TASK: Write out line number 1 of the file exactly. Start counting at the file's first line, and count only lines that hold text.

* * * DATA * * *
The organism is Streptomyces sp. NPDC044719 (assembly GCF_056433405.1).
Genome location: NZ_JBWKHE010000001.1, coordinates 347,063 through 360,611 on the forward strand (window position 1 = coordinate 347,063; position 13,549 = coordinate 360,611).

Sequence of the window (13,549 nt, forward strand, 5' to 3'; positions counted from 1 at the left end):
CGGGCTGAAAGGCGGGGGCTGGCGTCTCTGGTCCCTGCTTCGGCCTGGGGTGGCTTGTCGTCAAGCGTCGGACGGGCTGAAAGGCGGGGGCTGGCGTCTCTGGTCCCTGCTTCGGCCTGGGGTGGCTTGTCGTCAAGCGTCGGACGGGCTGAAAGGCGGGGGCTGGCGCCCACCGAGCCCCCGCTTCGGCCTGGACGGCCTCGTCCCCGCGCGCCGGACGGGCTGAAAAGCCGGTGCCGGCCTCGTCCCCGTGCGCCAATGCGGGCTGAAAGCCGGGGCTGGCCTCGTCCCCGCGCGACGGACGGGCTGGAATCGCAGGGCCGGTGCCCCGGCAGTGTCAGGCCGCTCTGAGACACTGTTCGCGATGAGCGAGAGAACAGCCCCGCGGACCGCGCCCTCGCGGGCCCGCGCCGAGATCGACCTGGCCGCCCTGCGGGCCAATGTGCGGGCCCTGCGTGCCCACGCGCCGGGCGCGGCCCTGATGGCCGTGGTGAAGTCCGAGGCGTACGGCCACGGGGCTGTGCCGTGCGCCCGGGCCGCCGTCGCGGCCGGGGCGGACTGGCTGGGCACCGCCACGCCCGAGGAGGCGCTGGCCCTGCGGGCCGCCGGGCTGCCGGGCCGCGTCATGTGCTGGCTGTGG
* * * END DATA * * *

The organism is Streptomyces sp. NPDC044719 (assembly GCF_056433405.1).